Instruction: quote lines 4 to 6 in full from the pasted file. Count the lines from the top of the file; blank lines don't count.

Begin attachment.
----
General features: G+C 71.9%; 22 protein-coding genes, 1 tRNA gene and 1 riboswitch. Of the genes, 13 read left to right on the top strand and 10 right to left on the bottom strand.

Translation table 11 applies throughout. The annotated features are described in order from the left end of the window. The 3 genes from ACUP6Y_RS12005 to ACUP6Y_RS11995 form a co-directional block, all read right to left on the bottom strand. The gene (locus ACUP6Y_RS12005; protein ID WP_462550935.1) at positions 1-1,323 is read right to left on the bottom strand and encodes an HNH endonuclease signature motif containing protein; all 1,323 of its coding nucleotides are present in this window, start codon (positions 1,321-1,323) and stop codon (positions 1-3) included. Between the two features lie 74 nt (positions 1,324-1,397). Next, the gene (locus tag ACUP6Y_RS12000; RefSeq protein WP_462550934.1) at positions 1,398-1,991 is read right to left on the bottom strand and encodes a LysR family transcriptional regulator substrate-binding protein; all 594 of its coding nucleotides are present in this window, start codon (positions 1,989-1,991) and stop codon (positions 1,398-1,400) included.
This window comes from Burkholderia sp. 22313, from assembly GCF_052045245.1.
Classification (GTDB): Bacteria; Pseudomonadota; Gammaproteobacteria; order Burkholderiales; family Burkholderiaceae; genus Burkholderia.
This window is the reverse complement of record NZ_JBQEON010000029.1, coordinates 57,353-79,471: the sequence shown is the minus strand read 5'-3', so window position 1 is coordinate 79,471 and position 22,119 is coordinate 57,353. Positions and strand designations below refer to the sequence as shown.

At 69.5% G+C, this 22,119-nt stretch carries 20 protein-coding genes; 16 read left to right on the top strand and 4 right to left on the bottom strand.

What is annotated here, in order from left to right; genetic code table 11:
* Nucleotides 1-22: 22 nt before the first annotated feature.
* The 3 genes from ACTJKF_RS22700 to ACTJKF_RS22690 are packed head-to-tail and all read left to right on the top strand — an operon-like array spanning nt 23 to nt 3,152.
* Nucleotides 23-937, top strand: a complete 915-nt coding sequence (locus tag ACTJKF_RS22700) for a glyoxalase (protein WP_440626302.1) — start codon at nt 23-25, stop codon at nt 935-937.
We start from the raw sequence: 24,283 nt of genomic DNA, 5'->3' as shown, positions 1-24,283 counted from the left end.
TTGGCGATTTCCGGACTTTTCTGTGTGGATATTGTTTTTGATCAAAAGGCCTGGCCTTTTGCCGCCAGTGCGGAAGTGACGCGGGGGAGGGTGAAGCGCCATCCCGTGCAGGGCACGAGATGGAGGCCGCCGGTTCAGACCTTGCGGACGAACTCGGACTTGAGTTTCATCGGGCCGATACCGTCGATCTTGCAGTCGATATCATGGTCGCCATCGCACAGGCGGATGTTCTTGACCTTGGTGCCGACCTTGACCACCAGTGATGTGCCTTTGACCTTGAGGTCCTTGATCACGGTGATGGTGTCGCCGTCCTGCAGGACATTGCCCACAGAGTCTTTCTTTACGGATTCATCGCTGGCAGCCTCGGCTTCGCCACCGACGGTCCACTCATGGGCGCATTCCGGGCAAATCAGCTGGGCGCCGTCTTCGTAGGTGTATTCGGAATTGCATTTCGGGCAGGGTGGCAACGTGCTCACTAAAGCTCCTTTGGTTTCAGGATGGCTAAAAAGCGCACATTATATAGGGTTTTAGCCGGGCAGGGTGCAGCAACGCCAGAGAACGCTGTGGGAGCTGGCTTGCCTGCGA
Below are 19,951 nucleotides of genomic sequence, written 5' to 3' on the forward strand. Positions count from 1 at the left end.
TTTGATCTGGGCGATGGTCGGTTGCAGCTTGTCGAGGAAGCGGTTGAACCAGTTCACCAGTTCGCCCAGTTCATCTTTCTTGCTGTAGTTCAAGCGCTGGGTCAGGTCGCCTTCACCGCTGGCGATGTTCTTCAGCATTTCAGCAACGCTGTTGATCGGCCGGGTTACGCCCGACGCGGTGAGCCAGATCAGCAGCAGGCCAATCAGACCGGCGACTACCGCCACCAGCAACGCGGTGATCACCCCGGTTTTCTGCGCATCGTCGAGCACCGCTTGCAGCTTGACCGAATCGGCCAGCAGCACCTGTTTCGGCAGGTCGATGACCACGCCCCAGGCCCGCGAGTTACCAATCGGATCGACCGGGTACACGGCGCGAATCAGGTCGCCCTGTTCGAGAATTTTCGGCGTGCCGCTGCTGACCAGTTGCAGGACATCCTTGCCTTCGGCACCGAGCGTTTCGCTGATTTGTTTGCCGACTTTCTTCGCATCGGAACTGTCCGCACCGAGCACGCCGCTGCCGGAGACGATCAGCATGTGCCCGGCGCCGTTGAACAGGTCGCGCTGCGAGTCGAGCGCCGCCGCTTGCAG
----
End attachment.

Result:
Classification (GTDB): Bacteria; Pseudomonadota; Gammaproteobacteria; order Burkholderiales; family Burkholderiaceae; genus Burkholderia.
This window is the reverse complement of record NZ_JBQEON010000029.1, coordinates 57,353-79,471: the sequence shown is the minus strand read 5'-3', so window position 1 is coordinate 79,471 and position 22,119 is coordinate 57,353. Positions and strand designations below refer to the sequence as shown.

At 69.5% G+C, this 22,119-nt stretch carries 20 protein-coding genes; 16 read left to right on the top strand and 4 right to left on the bottom strand.